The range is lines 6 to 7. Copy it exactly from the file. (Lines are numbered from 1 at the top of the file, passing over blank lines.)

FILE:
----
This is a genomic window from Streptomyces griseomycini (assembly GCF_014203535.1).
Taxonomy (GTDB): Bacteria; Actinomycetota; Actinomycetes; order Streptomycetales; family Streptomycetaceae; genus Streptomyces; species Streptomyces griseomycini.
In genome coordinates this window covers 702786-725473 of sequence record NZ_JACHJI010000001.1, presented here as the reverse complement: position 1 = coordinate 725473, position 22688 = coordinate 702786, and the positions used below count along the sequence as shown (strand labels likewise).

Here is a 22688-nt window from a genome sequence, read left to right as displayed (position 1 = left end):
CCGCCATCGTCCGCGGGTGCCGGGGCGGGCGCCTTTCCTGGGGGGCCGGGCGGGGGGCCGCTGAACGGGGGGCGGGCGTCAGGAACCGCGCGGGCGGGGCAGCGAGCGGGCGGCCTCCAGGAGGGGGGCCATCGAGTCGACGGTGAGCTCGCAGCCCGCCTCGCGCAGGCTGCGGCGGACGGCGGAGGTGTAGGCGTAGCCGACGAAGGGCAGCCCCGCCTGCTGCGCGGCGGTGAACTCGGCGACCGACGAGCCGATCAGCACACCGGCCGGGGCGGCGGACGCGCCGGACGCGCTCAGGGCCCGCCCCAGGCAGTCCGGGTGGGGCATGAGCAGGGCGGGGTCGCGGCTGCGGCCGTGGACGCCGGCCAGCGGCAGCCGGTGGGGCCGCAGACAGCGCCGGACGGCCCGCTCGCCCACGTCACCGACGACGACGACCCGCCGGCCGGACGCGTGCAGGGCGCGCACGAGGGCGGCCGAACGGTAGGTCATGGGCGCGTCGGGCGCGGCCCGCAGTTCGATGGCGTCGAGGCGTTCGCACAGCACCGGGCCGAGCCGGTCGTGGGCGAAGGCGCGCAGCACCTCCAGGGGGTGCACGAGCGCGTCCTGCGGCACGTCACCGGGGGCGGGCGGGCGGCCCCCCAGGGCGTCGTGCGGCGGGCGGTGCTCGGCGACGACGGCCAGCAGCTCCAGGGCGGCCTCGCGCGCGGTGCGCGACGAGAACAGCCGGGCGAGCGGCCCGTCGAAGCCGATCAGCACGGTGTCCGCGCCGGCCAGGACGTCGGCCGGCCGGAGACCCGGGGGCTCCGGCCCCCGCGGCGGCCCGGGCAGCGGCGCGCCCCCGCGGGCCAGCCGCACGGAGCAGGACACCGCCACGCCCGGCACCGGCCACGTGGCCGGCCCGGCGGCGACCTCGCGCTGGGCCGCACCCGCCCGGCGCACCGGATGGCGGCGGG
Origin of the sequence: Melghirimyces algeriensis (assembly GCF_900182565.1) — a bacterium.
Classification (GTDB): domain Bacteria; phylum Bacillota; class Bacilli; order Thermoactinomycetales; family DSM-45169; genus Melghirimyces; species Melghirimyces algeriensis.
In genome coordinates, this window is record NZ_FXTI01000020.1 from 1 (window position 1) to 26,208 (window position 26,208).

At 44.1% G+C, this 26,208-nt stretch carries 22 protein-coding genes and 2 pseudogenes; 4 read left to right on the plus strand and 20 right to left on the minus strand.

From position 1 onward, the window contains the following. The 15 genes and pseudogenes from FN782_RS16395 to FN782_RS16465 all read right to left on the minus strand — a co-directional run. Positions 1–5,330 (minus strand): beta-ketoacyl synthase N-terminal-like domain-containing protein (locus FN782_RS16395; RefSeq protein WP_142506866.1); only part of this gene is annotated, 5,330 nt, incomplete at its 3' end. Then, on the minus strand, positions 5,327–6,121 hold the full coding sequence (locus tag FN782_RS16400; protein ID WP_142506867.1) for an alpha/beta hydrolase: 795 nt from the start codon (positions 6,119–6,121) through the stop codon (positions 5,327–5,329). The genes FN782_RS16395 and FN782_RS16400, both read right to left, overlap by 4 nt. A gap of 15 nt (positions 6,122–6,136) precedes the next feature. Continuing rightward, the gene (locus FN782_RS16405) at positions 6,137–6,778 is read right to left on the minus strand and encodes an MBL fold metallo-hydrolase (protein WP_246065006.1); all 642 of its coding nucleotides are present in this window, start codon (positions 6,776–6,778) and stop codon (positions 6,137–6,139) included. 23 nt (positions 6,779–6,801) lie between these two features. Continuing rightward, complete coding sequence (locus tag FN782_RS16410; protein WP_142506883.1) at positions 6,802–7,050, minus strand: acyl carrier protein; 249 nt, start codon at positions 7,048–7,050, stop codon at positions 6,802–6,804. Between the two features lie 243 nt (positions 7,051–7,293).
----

Origin of the sequence: Melghirimyces algeriensis (assembly GCF_900182565.1) — a bacterium.
Classification (GTDB): domain Bacteria; phylum Bacillota; class Bacilli; order Thermoactinomycetales; family DSM-45169; genus Melghirimyces; species Melghirimyces algeriensis.